Vedanta To Challenge Madras High Court’s Order Restraining Sterlite From Reopening Copper Plant
Vedanta Ltd. said it will move the Supreme Court to implement the National Green Tribunal’s order to restart its copper smelter in Tamil Nadu, which accounts for nearly half of India’s output, after the Madras High Court restrained the company from taking any steps to reopen the unit.
“The honourable Madras High Court also directed the Tamil Nadu state government to make its position clear by Jan. 21 on whether it proposes to file an appeal against the NGT order of Dec. 15,” P Ramnath, chief executive officer of Sterlite Copper, said in a statement. “Sterlite Copper will move the Supreme Court to help implement the NGT order in early January.”
The Madras High Court on Friday ordered a status quo as existed before the NGT set aside a Tamil Nadu government order for closure of Sterlite’s copper plant in Tuticorin.
Justices KK Sasindhran and PD Audikesavalu of the Madurai Bench also restrained the Vedanta group from taking any steps to reopen the unit.
The bench issued notice to the state chief secretary and the chief executive officer of Sterlite to file their counter.
The state government had on May 28 ordered the Tamil Nadu Pollution Control Board to seal and “permanently” close the mining group’s copper plant following violent protests by locals over pollution concerns.
On an appeal by the Sterlite, the NGT had quashed the order, holding that that it was “non-sustainable” and “unjustified”.
A bench headed by NGT chairperson AK Goel had asked the Tamil Nadu Pollution Control Board to pass a fresh order of renewal of consent and authorisation to handle hazardous substances, subject to appropriate conditions for protection of environment in accordance with law within three weeks from Dec. 15.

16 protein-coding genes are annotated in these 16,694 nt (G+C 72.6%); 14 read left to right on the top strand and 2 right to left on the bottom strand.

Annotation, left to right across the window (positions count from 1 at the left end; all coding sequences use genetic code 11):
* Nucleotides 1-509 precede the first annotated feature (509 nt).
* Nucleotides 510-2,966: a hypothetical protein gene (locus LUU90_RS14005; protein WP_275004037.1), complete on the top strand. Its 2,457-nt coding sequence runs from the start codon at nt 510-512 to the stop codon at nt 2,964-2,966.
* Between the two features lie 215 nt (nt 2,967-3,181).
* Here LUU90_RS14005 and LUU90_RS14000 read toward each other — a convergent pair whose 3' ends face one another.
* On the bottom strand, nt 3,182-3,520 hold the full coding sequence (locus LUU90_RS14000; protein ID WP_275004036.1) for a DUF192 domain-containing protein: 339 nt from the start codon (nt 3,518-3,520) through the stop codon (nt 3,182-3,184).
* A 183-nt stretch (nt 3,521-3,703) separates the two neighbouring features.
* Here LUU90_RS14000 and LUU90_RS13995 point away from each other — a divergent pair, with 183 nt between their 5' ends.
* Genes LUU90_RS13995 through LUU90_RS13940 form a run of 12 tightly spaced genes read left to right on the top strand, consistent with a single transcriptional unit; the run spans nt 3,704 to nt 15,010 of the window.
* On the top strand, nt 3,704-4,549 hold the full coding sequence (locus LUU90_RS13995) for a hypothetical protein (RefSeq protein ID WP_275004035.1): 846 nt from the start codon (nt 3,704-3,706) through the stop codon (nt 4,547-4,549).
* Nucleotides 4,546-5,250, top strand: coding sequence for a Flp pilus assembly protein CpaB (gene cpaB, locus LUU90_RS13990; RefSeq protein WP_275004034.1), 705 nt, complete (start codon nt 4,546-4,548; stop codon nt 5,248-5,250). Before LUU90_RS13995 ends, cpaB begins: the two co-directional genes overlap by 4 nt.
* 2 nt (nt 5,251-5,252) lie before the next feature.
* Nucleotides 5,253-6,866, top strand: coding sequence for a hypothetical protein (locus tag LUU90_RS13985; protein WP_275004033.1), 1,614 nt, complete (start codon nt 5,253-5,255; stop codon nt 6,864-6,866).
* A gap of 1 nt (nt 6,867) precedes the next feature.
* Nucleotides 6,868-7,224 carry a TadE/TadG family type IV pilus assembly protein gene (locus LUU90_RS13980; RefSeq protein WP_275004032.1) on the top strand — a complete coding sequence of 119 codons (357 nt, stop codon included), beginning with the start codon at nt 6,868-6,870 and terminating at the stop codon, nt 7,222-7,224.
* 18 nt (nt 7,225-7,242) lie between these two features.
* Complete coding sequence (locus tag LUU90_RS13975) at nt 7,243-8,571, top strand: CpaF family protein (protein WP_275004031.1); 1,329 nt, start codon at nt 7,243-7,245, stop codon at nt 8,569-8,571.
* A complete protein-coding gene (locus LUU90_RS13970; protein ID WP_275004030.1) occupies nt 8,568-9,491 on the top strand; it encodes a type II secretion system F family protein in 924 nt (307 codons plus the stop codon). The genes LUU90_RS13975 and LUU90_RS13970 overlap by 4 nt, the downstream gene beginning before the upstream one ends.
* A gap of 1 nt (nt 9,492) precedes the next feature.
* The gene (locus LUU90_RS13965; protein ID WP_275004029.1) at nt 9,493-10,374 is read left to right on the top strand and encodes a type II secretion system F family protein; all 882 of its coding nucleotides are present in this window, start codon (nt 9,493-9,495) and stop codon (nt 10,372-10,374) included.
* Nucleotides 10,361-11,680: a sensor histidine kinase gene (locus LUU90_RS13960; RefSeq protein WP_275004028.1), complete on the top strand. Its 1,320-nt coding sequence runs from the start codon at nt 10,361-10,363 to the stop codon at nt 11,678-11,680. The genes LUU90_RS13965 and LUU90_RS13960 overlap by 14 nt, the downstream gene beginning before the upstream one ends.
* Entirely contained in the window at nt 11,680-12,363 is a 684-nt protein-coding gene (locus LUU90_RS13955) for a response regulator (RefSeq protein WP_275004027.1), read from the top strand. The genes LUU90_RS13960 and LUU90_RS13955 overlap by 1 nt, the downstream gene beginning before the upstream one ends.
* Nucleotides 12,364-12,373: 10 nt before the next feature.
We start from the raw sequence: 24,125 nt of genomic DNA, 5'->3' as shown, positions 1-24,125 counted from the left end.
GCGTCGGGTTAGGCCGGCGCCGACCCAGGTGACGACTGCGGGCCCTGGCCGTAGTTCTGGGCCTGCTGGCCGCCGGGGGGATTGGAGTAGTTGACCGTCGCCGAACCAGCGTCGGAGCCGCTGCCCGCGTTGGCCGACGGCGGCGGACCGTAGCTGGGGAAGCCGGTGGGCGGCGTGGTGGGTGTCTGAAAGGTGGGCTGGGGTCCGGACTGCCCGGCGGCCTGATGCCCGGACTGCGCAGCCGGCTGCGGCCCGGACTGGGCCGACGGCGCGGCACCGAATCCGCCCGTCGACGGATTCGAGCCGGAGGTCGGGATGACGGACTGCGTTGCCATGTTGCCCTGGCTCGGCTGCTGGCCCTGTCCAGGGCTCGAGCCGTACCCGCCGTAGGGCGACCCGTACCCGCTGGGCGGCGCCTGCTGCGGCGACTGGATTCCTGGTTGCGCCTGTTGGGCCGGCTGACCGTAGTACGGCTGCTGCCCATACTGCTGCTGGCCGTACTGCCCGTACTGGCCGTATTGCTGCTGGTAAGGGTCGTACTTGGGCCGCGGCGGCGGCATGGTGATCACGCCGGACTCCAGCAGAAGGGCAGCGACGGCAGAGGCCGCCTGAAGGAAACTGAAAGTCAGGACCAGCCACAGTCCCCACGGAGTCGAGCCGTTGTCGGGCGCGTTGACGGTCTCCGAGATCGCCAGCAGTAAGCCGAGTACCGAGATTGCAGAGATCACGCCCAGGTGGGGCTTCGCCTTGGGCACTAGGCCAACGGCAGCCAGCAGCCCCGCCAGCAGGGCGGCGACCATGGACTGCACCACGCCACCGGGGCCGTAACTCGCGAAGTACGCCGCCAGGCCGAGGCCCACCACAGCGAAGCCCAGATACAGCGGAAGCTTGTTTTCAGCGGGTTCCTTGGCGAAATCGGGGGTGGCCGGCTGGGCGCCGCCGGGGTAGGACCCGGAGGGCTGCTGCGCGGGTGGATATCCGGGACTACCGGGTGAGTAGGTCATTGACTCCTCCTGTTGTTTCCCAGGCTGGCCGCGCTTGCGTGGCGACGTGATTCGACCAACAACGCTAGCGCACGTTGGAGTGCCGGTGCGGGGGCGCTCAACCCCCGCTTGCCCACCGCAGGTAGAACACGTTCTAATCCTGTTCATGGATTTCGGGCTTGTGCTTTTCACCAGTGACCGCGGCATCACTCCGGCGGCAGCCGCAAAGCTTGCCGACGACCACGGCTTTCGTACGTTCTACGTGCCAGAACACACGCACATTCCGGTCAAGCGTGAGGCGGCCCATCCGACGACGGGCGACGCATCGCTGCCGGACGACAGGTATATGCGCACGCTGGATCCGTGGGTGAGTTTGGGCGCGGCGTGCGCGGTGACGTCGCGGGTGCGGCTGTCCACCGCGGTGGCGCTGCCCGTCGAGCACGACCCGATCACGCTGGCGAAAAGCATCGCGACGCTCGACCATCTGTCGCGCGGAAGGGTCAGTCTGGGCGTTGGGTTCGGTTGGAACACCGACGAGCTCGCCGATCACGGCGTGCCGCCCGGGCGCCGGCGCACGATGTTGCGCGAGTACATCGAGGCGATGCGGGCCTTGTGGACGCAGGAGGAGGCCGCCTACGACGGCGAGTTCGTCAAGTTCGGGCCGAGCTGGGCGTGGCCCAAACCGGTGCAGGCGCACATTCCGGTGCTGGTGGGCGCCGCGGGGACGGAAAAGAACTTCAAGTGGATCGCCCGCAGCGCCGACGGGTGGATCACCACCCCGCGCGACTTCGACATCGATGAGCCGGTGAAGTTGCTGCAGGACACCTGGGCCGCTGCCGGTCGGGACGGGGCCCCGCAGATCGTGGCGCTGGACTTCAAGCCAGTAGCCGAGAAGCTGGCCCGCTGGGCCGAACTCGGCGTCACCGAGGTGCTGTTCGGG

Reacting to the development, the state government had on the same day said it would file an appeal in the Supreme Court against the tribunal order. Sterlite had on Thursday sought permission from the Tamil Nadu Pollution Control Board for reopening the plant.
The court was hearing a petition filed by Fathima of Tuticorin opposing re-opening of the copper smelter plant. The petitioner alleged that the NGT order was available on the internet even before the tribunal pronounced its verdict and accused the Vedanta group of being behind it.
Hence, the NGT order should be set aside and permission should not be granted to reopen the factory, she contended. The state government had ordered closure of the unit following violent protests by locals, leading to the death of 13 people in police firing on May 22-23 in Tuticorin.
The locals had been agitating against the Sterlite unit alleging that it was causing pollution.
After the NGT order too, several outfits with the backing of the Left parties and local religious bodies have been agitating against the Sterlite unit, prompting the police to tighten security to it and also at important places in the southern district.
The green panel in its order has said Sterlite should spend within three years Rs 100 crore on welfare of inhabitants of the area as offered by it during the hearing.
The bench had also suggested that the company take steps for safeguarding environment, like creating a dedicated website where the stakeholders can lodge their environment related grievances.
Ramnath had said after getting the Tamil Nadu Pollution Control Board’s permission, it would take about two months for making the plant operational.
“We have already approached the Tamil Nadu Pollution Control Board. As per the NGT order, they (Tamil Nadu Pollution Control Board) have been given three weeks to renew the consent. We have also made our request to the Tamil Nadu Pollution Control Board,” he said.
(With inputs from PTI)